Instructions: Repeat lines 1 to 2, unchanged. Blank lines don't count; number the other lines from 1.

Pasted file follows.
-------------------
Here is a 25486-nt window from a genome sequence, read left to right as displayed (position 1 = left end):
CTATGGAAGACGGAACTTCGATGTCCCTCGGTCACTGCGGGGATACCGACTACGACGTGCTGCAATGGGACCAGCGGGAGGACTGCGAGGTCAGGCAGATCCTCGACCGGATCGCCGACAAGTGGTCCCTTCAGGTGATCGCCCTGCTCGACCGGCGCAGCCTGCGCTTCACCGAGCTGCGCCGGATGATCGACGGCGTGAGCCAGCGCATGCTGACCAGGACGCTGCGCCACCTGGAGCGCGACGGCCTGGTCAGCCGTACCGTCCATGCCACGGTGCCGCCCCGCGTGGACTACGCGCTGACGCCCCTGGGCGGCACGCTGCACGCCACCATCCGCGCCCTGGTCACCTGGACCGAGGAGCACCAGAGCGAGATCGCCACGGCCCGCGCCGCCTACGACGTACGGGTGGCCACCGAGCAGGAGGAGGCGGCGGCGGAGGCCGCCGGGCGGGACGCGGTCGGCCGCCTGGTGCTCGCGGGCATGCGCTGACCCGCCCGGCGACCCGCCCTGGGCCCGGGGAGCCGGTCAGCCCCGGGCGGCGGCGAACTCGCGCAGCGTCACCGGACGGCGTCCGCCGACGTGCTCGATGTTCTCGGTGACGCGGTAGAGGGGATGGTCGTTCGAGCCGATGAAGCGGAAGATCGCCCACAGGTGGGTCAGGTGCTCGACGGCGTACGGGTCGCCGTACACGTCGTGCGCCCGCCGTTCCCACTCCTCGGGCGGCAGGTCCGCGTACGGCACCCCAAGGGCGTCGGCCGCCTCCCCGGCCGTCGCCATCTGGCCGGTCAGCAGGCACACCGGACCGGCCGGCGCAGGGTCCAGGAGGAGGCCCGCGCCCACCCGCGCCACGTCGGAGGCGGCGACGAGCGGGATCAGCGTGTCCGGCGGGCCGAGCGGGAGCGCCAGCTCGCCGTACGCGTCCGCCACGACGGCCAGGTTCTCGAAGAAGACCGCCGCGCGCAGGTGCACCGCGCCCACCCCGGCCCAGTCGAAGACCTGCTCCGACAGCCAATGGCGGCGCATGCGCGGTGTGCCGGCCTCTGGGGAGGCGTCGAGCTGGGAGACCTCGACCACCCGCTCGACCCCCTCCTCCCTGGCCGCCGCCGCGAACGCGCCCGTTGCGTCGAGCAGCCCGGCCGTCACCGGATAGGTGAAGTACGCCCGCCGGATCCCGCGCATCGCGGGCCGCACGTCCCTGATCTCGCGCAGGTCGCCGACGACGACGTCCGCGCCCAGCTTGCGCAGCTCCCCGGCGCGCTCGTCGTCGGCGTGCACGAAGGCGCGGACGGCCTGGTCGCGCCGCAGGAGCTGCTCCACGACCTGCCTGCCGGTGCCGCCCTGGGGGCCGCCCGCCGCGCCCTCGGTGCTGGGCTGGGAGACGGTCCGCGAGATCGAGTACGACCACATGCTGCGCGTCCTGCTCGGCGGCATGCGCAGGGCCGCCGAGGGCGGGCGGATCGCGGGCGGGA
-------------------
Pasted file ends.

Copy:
Here is a 25486-nt window from a genome sequence, read left to right as displayed (position 1 = left end):
CTATGGAAGACGGAACTTCGATGTCCCTCGGTCACTGCGGGGATACCGACTACGACGTGCTGCAATGGGACCAGCGGGAGGACTGCGAGGTCAGGCAGATCCTCGACCGGATCGCCGACAAGTGGTCCCTTCAGGTGATCGCCCTGCTCGACCGGCGCAGCCTGCGCTTCACCGAGCTGCGCCGGATGATCGACGGCGTGAGCCAGCGCATGCTGACCAGGACGCTGCGCCACCTGGAGCGCGACGGCCTGGTCAGCCGTACCGTCCATGCCACGGTGCCGCCCCGCGTGGACTACGCGCTGACGCCCCTGGGCGGCACGCTGCACGCCACCATCCGCGCCCTGGTCACCTGGACCGAGGAGCACCAGAGCGAGATCGCCACGGCCCGCGCCGCCTACGACGTACGGGTGGCCACCGAGCAGGAGGAGGCGGCGGCGGAGGCCGCCGGGCGGGACGCGGTCGGCCGCCTGGTGCTCGCGGGCATGCGCTGACCCGCCCGGCGACCCGCCCTGGGCCCGGGGAGCCGGTCAGCCCCGGGCGGCGGCGAACTCGCGCAGCGTCACCGGACGGCGTCCGCCGACGTGCTCGATGTTCTCGGTGACGCGGTAGAGGGGATGGTCGTTCGAGCCGATGAAGCGGAAGATCGCCCACAGGTGGGTCAGGTGCTCGACGGCGTACGGGTCGCCGTACACGTCGTGCGCCCGCCGTTCCCACTCCTCGGGCGGCAGGTCCGCGTACGGCACCCCAAGGGCGTCGGCCGCCTCCCCGGCCGTCGCCATCTGGCCGGTCAGCAGGCACACCGGACCGGCCGGCGCAGGGTCCAGGAGGAGGCCCGCGCCCACCCGCGCCACGTCGGAGGCGGCGACGAGCGGGATCAGCGTGTCCGGCGGGCCGAGCGGGAGCGCCAGCTCGCCGTACGCGTCCGCCACGACGGCCAGGTTCTCGAAGAAGACCGCCGCGCGCAGGTGCACCGCGCCCACCCCGGCCCAGTCGAAGACCTGCTCCGACAGCCAATGGCGGCGCATGCGCGGTGTGCCGGCCTCTGGGGAGGCGTCGAGCTGGGAGACCTCGACCACCCGCTCGACCCCCTCCTCCCTGGCCGCCGCCGCGAACGCGCCCGTTGCGTCGAGCAGCCCGGCCGTCACCGGATAGGTGAAGTACGCCCGCCGGATCCCGCGCATCGCGGGCCGCACGTCCCTGATCTCGCGCAGGTCGCCGACGACGACGTCCGCGCCCAGCTTGCGCAGCTCCCCGGCGCGCTCGTCGTCGGCGTGCACGAAGGCGCGGACGGCCTGGTCGCGCCGCAGGAGCTGCTCCACGACCTGCCTGCCGGTGCCGCCCTGGGGGCCGCCCGCCGCGCCCTCGGTGCTGGGCTGGGAGACGGTCCGCGAGATCGAGTACGACCACATGCTGCGCGTCCTGCTCGGCGGCATGCGCAGGGCCGCCGAGGGCGGGCGGATCGCGGGCGGGA